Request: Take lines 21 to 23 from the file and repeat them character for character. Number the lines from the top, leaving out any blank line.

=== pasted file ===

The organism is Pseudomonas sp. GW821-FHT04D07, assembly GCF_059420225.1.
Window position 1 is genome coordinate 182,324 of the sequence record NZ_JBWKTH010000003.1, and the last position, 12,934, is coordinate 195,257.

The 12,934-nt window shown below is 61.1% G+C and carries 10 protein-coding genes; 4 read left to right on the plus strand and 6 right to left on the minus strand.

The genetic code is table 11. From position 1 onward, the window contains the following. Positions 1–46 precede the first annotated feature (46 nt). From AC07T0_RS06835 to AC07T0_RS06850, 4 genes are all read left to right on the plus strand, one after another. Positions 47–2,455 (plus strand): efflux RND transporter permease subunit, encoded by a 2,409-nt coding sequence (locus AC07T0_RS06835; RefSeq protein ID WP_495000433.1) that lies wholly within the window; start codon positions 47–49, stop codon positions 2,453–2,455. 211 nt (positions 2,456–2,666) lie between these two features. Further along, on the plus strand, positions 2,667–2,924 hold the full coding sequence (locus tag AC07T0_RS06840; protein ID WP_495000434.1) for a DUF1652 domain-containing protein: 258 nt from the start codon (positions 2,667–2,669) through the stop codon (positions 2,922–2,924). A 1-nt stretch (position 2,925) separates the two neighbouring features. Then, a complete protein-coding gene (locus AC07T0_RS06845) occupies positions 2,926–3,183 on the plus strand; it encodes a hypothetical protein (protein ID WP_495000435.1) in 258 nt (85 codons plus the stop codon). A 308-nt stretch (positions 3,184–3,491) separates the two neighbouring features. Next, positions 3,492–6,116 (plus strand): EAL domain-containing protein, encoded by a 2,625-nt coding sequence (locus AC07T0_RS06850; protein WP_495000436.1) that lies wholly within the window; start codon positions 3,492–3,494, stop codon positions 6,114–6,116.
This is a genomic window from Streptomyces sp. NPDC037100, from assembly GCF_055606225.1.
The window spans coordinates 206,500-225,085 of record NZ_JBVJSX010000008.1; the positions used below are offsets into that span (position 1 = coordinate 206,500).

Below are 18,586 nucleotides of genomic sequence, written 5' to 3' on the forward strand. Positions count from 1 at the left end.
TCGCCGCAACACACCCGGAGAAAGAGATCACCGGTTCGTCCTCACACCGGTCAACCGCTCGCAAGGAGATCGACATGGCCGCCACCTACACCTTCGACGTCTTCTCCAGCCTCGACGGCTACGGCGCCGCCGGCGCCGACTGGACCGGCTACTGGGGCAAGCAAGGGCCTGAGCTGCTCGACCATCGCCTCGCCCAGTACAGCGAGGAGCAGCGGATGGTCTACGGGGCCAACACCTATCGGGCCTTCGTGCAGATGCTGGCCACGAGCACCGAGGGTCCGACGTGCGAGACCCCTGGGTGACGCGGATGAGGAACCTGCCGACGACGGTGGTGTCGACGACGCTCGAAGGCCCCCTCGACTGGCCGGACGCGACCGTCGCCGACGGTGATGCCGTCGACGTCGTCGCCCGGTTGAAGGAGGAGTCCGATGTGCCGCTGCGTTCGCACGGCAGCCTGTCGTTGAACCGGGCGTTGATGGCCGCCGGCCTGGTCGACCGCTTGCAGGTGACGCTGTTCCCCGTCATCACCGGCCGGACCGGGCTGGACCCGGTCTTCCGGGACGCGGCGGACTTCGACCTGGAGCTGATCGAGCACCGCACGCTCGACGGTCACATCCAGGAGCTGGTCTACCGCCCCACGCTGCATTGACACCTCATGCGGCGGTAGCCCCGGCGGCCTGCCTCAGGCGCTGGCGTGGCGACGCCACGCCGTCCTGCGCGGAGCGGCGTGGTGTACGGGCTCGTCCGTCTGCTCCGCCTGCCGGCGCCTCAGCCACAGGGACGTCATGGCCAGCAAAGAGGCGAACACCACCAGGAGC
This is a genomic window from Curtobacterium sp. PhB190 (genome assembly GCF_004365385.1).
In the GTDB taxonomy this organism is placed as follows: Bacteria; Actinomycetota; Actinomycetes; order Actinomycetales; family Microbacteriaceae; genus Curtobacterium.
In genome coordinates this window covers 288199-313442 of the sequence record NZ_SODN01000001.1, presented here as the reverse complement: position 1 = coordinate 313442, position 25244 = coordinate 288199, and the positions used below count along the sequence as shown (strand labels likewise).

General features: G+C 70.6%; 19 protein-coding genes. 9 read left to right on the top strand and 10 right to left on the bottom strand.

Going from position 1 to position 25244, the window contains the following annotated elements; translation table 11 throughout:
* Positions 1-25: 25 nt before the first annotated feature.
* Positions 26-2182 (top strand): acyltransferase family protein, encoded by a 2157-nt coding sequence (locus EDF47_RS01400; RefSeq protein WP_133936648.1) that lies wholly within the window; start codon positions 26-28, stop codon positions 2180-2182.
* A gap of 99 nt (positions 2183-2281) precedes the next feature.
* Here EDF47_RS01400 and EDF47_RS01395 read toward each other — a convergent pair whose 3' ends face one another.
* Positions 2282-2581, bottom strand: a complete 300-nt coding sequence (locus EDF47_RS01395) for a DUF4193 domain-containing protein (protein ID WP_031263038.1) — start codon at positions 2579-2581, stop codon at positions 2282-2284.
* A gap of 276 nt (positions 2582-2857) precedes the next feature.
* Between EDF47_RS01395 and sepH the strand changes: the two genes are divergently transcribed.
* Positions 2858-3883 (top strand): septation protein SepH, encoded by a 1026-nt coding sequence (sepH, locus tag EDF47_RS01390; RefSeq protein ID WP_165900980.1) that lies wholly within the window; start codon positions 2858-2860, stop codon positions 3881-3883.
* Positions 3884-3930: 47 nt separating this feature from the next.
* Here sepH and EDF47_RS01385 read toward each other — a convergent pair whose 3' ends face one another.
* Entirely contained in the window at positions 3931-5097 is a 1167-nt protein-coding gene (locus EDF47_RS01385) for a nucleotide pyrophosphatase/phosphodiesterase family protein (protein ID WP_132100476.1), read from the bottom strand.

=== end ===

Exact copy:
* Positions 2858-3883 (top strand): septation protein SepH, encoded by a 1026-nt coding sequence (sepH, locus tag EDF47_RS01390; RefSeq protein ID WP_165900980.1) that lies wholly within the window; start codon positions 2858-2860, stop codon positions 3881-3883.
* Positions 3884-3930: 47 nt separating this feature from the next.
* Here sepH and EDF47_RS01385 read toward each other — a convergent pair whose 3' ends face one another.